Masahiro Tanaka #19 of the Yankees delivers a pitch to...

Masahiro Tanaka #19 of the Yankees delivers a pitch to the Tampa Bay Rays in the first inning at Tropicana Field on Sunday in St. Petersburg, Fla. Credit: Getty Images / Julio Aguilar

ST. PETERSBURG, Fla. — A little more than two years ago, Masahiro Tanaka outpitched a then-at-the-height-of-his-powers Chris Sale at Fenway Park.

“We’re comfortable with him facing anybody,” pitching coach Larry Rothschild said after Tanaka beat Sale and the Red Sox, 3-0, on April 27, 2017, with a three-hitter.

A similar scenario played out Sunday afternoon at Tropicana Field. Tanaka, an afterthought entering the day against reigning American League Cy Young Award winner Blake Snell, outperformed the lefthander in the Yankees' 7-1 victory over the Rays in front of a sellout crowd of 25,025.

The Yankees (24-16), who won despite striking out 17 times, took two of three games to move within a half-game of AL East-leading Tampa Bay (24-15). They are 18-7 since their 6-9 start.

“That’s vintage Masa,” catcher Austin Romine said. “He tends to always step up for us in big games. He’s going against one of the best pitchers in the game and today he went out and just kept putting up zeros.”

Tanaka, 0-2 with a 5.63 ERA in his previous three starts, allowed one run and five hits in seven innings. He walked none and struck out seven in improving to 3-3 with a 3.44 ERA. 

“You try to kind of keep up with him,” Tanaka said through his translator, referring to Snell, who struck out 12 in 5 2/3 innings. “Obviously, he’s one of the best pitchers in the league right now, so you just want to match up, and I felt I was able to do a pretty good job today.”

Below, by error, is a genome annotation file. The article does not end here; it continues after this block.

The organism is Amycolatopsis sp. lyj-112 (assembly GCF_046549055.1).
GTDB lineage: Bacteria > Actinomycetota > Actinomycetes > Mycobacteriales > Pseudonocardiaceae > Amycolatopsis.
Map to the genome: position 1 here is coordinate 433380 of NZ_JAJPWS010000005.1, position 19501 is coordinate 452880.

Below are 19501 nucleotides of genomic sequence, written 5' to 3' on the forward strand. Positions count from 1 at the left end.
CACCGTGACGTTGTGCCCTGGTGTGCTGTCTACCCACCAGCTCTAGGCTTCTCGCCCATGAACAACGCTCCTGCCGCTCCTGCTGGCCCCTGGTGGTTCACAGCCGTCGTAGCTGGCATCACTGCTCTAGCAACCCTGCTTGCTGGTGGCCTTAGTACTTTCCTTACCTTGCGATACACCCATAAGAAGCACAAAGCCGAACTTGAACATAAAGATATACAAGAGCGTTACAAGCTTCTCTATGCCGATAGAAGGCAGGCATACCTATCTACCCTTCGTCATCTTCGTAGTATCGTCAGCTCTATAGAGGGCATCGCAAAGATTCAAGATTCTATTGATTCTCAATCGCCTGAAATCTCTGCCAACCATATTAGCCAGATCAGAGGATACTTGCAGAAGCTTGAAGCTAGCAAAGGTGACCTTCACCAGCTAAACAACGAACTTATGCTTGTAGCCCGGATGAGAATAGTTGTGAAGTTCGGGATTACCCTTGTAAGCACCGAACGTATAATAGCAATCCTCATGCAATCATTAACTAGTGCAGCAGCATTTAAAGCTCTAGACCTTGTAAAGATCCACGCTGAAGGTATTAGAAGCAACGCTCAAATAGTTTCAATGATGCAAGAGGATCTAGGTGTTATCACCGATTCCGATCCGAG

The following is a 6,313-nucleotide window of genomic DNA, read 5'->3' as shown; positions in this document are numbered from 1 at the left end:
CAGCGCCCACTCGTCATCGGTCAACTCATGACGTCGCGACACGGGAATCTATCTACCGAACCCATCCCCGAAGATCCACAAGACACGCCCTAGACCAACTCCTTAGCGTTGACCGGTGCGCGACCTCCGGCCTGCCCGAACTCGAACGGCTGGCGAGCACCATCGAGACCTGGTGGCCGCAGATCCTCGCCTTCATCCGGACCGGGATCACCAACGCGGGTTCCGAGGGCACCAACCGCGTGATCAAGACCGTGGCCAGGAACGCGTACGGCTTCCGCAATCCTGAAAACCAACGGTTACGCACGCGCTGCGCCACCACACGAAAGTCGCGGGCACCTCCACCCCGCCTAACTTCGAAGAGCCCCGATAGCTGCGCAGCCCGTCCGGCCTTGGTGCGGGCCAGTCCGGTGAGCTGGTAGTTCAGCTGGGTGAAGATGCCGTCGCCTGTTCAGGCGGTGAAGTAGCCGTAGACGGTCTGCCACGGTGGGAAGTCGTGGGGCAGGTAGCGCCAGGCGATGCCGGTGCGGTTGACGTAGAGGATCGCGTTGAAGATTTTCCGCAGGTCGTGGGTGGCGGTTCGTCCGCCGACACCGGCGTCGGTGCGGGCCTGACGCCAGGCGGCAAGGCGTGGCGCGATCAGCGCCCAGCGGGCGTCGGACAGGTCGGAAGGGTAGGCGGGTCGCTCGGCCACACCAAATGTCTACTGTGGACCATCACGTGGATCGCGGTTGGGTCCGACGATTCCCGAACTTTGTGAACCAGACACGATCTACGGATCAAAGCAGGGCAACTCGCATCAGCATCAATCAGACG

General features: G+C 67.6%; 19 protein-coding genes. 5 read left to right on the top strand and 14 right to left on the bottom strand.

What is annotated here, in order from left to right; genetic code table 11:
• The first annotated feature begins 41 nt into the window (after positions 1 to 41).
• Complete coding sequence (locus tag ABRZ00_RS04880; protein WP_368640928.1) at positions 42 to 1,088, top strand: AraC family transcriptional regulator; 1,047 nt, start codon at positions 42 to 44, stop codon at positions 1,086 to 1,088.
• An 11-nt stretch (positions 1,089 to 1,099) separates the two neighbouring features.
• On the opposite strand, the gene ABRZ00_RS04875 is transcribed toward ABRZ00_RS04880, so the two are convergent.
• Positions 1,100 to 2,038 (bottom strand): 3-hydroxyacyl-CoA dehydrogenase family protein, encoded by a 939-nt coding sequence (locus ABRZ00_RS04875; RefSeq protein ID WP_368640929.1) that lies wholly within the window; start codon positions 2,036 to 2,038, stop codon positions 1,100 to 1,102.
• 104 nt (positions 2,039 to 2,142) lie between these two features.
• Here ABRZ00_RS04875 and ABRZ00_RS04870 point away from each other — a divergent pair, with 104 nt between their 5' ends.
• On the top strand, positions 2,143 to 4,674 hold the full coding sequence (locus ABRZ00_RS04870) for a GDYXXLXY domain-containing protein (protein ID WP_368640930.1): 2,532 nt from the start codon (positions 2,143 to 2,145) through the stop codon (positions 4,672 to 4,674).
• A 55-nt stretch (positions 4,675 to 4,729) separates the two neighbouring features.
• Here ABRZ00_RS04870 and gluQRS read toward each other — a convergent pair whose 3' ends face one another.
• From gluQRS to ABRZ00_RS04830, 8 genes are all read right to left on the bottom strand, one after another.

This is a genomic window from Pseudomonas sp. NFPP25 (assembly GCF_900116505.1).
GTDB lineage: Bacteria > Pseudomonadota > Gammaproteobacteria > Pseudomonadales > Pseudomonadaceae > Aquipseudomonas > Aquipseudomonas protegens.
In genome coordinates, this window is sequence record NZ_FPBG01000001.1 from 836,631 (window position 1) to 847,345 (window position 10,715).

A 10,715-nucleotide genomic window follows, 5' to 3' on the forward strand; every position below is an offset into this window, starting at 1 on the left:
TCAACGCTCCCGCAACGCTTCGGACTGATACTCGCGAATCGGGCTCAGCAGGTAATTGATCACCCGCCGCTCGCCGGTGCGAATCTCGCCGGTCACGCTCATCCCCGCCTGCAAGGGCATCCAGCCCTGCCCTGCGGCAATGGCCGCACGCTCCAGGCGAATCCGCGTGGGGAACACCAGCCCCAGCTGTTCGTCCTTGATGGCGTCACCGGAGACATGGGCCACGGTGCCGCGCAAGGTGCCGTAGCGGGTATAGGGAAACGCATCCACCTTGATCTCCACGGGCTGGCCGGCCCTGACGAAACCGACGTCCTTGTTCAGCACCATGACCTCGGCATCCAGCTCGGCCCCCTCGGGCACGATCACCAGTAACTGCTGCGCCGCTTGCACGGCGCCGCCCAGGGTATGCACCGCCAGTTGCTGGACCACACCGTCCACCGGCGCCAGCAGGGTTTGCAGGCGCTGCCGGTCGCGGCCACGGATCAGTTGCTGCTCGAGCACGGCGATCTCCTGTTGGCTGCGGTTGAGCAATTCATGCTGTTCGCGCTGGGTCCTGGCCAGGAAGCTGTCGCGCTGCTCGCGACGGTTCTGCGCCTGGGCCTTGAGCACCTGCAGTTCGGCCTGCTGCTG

The series had its share of oddities, including the Yankees’ winning rally Friday night being sparked when Gary Sanchez got a hit on a ball that clanked off one of the overhanging catwalks and a 43-minute delay in the top of the ninth inning Sunday when the stadium lights went off line with the count 0-and-1 on Thairo Estrada.

When the game resumed, Estrada homered to right on an 0-and-2 pitch for a 4-1 lead. Gio Urshela’s two-run double with the bases loaded and Brett Gardner’s sacrifice fly made it 7-1.

Entering the ninth, Urshela had struck out four times and Estrada had fanned three times.

Aaron Boone left himself open to second-guessing by pulling Tanaka after seven innings and 73 pitches, only four in the seventh. With runners on second and third and one out in the eighth, Zack Britton struck out Ji-Man Choi and Yandy Diaz to preserve the 3-1 lead.

“Masa went out and set the tone for us and we did enough against Snell, who was pretty tough,” Boone said.

Especially early. Snell (3-4, 3.56) came out with no-hit stuff, throwing three perfect innings and striking out 10 through four innings. But after he retired the first two batters in the fifth, Romine doubled to left-center, Mike Tauchman lined an RBI double off the top of the centerfield wall and DJ LeMahieu slashed an RBI single to right to give Tanaka a 2-0 lead. That improved LeMahieu to 16-for-33 with runners in scoring position.

Tanaka retired the Rays on only seven pitches in the bottom of the inning. “Obviously, I was pumped up,” he said. “But I think the important part for me was to go out there after that inning and shut them down.” 

Tanaka, with what Romine said was his best splitter of the season, retired 12 straight after Avisail Garcia’s one-out single in the second. The streak was emphatically ended by Austin Meadows with one out in the sixth when he launched a 2-and-2 slider to center for his eighth homer to make it 2-1.

 Luke Voit led off the eighth with a walk against Ryne Stanek and scored on a two-out wild pitch to make it 3-1.

Shortly thereafter, the lights went out. And when Tropicana's power came back on in the ninth, so did the Yankees'.

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